5 New Year's resolutions for homeowners
When you make your list of New Year's resolutions this year, don't forget to include a few items related to your home and finances. An annual evaluation will help you make sure you're taking care of your property properly.
5 New Year's resolutions
No. 1: Check up on your homeowners insurance.
Check the limits of your coverage to make sure you'll have enough insurance to repair or replace your home, if needed, especially if you've made home improvements in the past year that added finished space to your property, says Mark Galante, senior vice president and chief marketing officer of PURE Group of Insurance Companies in White Plains, N.Y.
He also recommends checking your insurance coverage for other structures on your property, since many homeowners don't realize they need extra insurance for a detached garage, a fence or a pool. If you have a basement, he recommends optional sewer and drain backup insurance.
"Check to see if you should buy flood insurance," says Michael Kodsi, CEO of Choice Mortgage Bank in Boca Raton, Fla. "It's not very costly if you don't live in a flood zone and it covers you for floods caused by storms."
Galante also recommends reviewing your personal property or contents insurance. "Items like jewelry or furs or art may need special insurance coverage."
No. 2: Evaluate a refinance.
"Compare your current mortgage rates and term to see if you can secure a lower rate to save on your monthly payments," says Robert Lund, vice president for residential mortgage lending for Bethpage Federal Credit Union in Bethpage, N.Y.
Lund suggests using a mortgage calculator to compare payments on a shorter loan term. He says homeowners should consider how long they plan to stay in their home to determine whether refinancing makes sense because it can take several years to recoup the costs of a refinance.
"Look at your mortgage bill to see if you're paying private mortgage insurance," says Kodsi. "If you have enough equity you might be able to eliminate the PMI, which will lower your payments even if you don't refinance."
No. 3: Consider prepaying.
If your mortgage rate or term is already low, Lund says it could make more sense to prepay your mortgage rather than refinance.
"You can shave years off your mortgage by setting up biweekly payments, making one extra payment each year or rounding up your monthly payment every month. The difference prepayment makes depends on your loan balance, your loan term and interest rate and how much extra you pay," he says.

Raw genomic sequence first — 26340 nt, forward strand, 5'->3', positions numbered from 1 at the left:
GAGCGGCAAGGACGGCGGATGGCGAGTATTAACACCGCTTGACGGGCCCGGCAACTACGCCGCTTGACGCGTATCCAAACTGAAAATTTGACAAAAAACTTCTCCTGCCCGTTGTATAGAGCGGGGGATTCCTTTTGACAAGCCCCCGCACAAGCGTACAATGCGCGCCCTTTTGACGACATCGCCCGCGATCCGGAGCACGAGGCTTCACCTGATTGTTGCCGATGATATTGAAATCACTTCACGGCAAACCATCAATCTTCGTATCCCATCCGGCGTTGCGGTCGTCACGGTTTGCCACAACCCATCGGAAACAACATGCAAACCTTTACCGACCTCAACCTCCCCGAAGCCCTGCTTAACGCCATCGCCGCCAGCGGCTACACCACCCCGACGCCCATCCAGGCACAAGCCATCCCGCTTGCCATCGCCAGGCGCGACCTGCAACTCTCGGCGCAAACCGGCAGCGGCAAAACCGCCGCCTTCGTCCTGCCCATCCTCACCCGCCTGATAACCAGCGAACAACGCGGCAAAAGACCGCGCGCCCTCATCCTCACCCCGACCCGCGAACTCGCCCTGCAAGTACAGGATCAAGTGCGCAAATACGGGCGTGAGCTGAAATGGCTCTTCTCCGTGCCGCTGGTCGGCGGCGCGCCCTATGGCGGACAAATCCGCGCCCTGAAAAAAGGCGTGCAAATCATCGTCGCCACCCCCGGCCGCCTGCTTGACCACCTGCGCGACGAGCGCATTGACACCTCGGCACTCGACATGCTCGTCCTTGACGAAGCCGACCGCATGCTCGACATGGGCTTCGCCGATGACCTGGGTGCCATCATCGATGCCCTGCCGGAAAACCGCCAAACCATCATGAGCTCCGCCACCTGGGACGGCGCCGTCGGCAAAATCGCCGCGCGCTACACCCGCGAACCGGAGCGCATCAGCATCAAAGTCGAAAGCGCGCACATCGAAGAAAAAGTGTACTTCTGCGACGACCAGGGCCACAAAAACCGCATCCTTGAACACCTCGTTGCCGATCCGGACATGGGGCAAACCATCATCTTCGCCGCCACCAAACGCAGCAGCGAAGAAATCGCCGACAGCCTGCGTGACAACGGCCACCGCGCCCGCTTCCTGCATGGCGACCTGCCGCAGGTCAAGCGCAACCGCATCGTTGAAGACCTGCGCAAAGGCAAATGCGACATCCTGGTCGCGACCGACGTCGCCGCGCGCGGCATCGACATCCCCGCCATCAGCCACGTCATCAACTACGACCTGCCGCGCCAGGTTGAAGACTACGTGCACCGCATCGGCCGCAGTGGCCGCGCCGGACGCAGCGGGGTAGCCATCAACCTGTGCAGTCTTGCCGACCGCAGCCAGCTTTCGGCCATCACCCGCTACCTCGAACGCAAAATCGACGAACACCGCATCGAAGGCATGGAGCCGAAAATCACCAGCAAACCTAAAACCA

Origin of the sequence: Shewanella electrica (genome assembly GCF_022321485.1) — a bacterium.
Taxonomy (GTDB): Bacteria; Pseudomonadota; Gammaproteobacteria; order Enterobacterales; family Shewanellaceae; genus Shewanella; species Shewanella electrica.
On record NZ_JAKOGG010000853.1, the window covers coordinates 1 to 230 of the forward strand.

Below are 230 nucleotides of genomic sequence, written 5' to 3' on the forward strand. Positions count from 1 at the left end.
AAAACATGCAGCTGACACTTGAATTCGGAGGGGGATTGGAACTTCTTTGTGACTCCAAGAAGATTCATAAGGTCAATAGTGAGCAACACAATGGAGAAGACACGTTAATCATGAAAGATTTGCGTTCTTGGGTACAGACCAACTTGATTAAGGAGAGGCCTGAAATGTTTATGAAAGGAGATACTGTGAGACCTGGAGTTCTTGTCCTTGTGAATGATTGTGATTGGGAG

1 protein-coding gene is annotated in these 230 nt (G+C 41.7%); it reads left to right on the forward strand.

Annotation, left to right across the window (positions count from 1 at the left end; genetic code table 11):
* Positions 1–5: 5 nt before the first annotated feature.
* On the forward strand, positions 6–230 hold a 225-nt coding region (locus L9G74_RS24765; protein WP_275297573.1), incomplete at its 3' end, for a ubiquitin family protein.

Utilize a prepayment calculator to analyze the benefits for your individual circumstances.
"Before you decide to prepay your loan, find out whether your home is appreciating or depreciating," says Kodsi. "You might find that it's better to use a bonus or other extra cash for other investments."
No. 4: Maintain and repair.
Your home, just like your body, needs an annual physical to make sure your systems are running right.
Start on the outside, looking at your trees to see if they need to be trimmed, then your roof, flashing and gutters, says Galante. Inside, he suggests testing your sump pump, alarm system and smoke detectors. You can find out the average life expectancy of your appliances from the National Association of Certified Home Inspectors so you can budget for repairs or replacements.
No. 5: Check your HELOC terms. If you have expensive repairs to make, you may want to tap into a home equity line of credit, but make sure you understand how it works. Unlike home equity loans, which are typically fixed-rate loans for a specific term, HELOCs generally have an adjustable rate, says Lund.
"You should check to see if you're in an introductory, interest-only payment phase and check the caps to see what your maximum rate adjustment will be," says Lund. "If you think your payment will be too high when the loan adjusts, contact your lender to see if you can refinance both your first and second loans into one fixed-rate loan."
Kodsi says some lenders offer a convertibility option that will allow you to convert your loan to a fixed rate for a small fee. He also says that refinancing your first mortgage to a lower rate and payment could free up funds for your HELOC payments.
Most of these resolutions can be accomplished relatively quickly yet provide big savings during the new year.
Michele Lerner, author of "HOMEBUYING: Tough Times, First Time, Any Time", has been writing about personal finance and real estate for more than two decades for a variety of publications and websites including The Washington Post, The Motley Fool, Investopedia, Insurance.com, HSH.com, SavingsAccount.com, National Real Estate Investor magazine, The Washington Times, Urban Land magazine, NAREIT's REIT magazine and numerous Realtor associations.
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